Weitz, a member of the University of Haifa's Land of Israel studies department, traces the roots of the Etzel's departure from the Revisionist party to the late 1930s, when tensions surfaced between Jabotinsky and young radicals who grew up within his political movement. Tension between army fighters and the politicians, which is endemic to any liberation movement (as in the case of the PLO), escalated after Jabotinsky's death in 1940.
The history of Jabotinsky's movement is a case study in radical dynamics. In the 1920s, Jabotinsky defied Chaim Weizmann, then leader of the Zionist movement, accusing him of pandering to public opinion, budgetary worries and calculations of prestige. Jabotinsky broke away and established a new movement designed as a youthful, innovative alternative. Years later Begin defied Jabotinsky for precisely the same reasons, and established a new movement designed as a youthful, innovative alternative. During the 1960s, Shmuel Tamir hurled the same arguments at Begin, and established his own youthful, innovative alternative. So it continued on and on, and during each schism, combatants concurred that "only Jabotinsky, head of Betar lives." Jabotinsky's portrait is to be found at the gathering of any new faction spawned by right-wing Zionism.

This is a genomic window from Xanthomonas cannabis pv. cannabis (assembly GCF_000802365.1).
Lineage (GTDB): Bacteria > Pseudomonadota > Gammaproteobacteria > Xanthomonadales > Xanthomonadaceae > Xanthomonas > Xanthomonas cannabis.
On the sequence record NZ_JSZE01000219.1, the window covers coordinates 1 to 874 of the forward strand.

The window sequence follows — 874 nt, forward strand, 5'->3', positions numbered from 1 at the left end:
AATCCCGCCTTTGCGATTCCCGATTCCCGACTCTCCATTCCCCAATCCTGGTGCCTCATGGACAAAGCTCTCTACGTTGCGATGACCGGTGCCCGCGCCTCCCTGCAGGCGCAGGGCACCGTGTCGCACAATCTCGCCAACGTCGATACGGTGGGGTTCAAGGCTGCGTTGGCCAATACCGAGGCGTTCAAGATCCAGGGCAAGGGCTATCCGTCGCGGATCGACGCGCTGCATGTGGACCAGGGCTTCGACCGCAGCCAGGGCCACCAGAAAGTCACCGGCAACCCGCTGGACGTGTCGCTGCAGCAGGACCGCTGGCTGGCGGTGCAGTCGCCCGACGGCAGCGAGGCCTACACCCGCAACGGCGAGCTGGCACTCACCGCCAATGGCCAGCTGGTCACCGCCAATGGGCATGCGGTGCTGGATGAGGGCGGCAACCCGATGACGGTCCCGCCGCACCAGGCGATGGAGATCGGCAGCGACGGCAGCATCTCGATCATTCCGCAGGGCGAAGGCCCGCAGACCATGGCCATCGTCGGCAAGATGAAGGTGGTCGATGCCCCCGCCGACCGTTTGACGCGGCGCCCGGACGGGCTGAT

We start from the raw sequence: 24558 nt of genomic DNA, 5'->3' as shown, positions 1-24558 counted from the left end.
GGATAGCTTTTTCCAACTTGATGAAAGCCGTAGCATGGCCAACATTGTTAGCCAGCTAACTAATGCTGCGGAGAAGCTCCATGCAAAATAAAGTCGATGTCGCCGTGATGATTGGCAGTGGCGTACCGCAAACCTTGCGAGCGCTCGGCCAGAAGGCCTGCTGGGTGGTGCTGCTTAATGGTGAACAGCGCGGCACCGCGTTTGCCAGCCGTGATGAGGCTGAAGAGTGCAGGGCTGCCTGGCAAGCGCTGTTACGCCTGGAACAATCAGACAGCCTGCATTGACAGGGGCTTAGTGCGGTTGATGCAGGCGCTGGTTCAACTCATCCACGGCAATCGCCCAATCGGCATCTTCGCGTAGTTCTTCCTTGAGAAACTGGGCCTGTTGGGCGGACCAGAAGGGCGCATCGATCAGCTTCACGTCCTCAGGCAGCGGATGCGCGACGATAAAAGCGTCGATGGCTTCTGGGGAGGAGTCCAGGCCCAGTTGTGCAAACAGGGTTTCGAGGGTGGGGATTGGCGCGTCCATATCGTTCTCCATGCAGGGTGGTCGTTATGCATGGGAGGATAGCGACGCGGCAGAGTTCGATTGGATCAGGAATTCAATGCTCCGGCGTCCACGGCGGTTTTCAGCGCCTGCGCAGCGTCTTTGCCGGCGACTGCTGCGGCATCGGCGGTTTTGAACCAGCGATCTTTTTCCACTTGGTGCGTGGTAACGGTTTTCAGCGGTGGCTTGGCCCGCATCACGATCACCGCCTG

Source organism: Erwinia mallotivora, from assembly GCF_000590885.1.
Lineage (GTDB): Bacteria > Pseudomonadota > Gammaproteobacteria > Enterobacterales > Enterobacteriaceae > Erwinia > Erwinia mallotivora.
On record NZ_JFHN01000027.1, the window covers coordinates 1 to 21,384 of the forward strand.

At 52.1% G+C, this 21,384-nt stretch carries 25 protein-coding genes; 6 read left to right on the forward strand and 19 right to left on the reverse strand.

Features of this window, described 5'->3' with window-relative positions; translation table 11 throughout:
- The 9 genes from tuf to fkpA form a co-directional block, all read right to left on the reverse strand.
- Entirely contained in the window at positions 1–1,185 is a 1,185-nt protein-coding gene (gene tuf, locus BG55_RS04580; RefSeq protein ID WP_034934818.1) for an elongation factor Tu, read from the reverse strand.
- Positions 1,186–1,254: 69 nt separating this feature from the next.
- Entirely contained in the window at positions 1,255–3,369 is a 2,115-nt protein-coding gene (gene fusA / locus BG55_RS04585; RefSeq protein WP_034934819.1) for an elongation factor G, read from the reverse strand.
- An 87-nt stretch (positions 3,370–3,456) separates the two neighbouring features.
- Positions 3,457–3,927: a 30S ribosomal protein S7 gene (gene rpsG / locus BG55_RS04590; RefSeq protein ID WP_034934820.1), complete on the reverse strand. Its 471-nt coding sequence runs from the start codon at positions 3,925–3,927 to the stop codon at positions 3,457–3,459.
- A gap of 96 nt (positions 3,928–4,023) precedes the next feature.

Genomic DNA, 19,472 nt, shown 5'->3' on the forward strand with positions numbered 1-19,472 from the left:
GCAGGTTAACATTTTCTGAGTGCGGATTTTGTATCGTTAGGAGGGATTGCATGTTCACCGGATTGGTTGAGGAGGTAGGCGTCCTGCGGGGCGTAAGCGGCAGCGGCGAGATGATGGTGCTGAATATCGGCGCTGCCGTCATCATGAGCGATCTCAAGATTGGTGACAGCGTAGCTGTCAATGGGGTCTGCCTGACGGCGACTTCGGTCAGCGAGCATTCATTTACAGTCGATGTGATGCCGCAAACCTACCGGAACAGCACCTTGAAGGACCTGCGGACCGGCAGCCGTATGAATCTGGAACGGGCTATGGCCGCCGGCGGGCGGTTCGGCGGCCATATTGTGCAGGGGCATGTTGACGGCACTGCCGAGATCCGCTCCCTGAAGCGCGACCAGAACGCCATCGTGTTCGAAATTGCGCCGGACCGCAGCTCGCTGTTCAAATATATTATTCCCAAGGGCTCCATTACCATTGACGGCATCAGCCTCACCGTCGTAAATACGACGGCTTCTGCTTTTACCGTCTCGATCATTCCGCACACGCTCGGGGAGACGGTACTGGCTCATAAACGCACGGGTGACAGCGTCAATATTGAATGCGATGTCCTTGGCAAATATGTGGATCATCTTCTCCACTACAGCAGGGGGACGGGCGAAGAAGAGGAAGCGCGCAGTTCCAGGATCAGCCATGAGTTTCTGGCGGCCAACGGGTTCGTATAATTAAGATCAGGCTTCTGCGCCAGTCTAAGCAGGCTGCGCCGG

Political mobilization prior to the first Knesset elections was characterized by the unification of ideological clusters. The left-wing Mapam party was a merger of three parties, as was the United Religious Front and the Progressive parties. Weitz emphasizes that Herut was the only party to emerge as the result of a schism, not a merger. His study focuses on internal disputes between Herut members and the Revisionists. Little space is devoted to external disputes, particularly those between Begin and Ben-Gurion.
In Weitz's portraiture, Begin adopts democratic principles, while not foregoing militant phraseology. The Herut leader derides the provisional government by calling it "Judenrat," and he brands Ben-Gurion "Cain," a fratricidal monster. In Herut, Weitz emphasizes, there was a "gap between incendiary, demagogic rhetoric and ... respect for law, and the accepted rules of the game in parliamentary democracy."
The political storm created by the sinking of the Altalena arms ship is mentioned only in passing. A nonexpert reader will find it difficult to grasp how bringing an arms ship to the coast without government approval squares with adherence to the "accepted rules of the game in parliamentary democracy." The extent to which Begin's ascent as commander of Etzel raised the specter of civil war is blurred in this study. Did tension between Etzel and the Haganah not escalate as civil war due to Begin's stature and statesmanship, as historiography associated with his movement asserts - or was it because Begin feared that such a war would lead to "the downfall of Etzel, and a catastrophe to the people," as he himself noted?